Kimeang Ham, who has been coaching the national team since 2004, is happy to be leading the team to his first-ever competition outside the country. "We are training hard to represent [Cambodia], and I am so happy to have this opportunity," he said.

"This is my first time to lead the team to an international competition, and I hope we win a medal. I am not sure we can win the gold, but we will do our best," the former national volleyball player added.

Cambodia defeated Laos 2-0 and Philippines 2-1 in the qualifiers held at the Olympic stadium on May 8 to book their place in the SEA Games, which will be held in Vientiane, Laos, in December.

BBU coach warns of complacency
Coach Meas Samoeurn of Build Bright United (BBU) is being cautious despite the team's good start to the season, remaining optimistic of qualifying for the Super 4. Speaking before the team played out a 1-1 draw against Phouchung Neak last Saturday, Meas Samouern said he is not allowing his team to relent in their efforts.

"We are happy with our start to the season, but we are not yet celebrating because we are yet to meet with the top teams like Preah Khan Reach or Ministry of Defence," the soft spoken Cambodian coach said.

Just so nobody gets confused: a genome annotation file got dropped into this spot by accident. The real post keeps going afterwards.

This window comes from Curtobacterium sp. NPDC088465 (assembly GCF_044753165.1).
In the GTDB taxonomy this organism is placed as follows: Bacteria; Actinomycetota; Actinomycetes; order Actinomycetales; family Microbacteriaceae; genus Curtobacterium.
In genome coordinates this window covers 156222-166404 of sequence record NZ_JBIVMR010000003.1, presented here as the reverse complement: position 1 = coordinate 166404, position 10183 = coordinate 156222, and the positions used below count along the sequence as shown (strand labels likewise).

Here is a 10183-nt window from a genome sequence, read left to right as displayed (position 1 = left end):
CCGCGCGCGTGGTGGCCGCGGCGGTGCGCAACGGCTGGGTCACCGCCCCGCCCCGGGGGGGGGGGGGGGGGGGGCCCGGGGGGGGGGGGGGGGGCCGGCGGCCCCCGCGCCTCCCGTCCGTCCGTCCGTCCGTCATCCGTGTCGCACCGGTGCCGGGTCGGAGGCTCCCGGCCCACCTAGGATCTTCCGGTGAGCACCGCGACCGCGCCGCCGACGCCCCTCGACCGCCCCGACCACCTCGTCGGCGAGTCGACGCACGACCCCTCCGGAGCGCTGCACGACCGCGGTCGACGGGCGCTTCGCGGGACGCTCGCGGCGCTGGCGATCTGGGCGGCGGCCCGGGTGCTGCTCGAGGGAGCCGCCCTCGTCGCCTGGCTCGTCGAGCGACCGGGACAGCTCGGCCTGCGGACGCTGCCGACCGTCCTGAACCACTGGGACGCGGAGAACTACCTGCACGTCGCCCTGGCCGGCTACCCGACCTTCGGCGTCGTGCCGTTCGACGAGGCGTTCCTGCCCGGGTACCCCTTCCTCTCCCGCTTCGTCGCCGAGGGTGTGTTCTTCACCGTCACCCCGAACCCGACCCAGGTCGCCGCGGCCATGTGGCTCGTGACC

Meas Samouern was also not happy with the way his team struggled Saturday after taking the lead. In the previous match against Phnom Penh Crown, the side nearly relinquished a three-goal lead to barely hold onto a 3-2 victory. Similarly, against Kirivong Sok Sen Chey, they were lucky to walk away with a 1-0 win.

"My players are always tired towards the end of the game," he noted. "We are going to work on their stamina, so they can get more strength to finish off teams early enough."

The BBU coach was also lamenting injuries to some key players including left winger Sem Bunny, goalkeeper Hem Simay and Nigerian-born striker Adeseye Ogunsano.

"The injury to our key players has affected us, too, but we hope that their return will help us push on as the league gets tougher," said Meas Samouern.

Hok Sochetra (right) will feature in the Cambodian veterans team who play Vietnamese counterparts Sunday.

Veterans play Vietnam ‘friendly'
Former Cambodian national team players lace their boots once again and take to the field to showcase their skills in an organised friendly against a Vietnamese veterans side in Ho Chi Minh City on Sunday. Coach Yean Chheang said the game is organised to foster friendship with Vietnam, but assured that they will be seeking victory. "We don't play to lose," he declared.

The Cambodian veterans played out a 2-2 draw with Tech Srun and D Company on Tuesday in a warm-up match to fine tune their strategies ahead of Sunday's friendly.

The Cambodian team is set to feature former players such as Keo Sophal, Mao Kempo, Rith Dikar and goalkeeper Ouk Chamreoun. Also included are current Preah Khan Reach Technical Adviser and ousted national team coach Prak Sovannara, and former Post Tel coach, Hok Socheatra.

"It's good to be playing again," said legendary Cambodian striker Hok Socheatra after the 2-2 draw at the Olympic Stadium. "I just can't stop playing, even as a coach. I still enjoy playing soccer every day, at least for my health," he added with a smile.

Photos by Nick Sells (www.nicksellsphotography.com)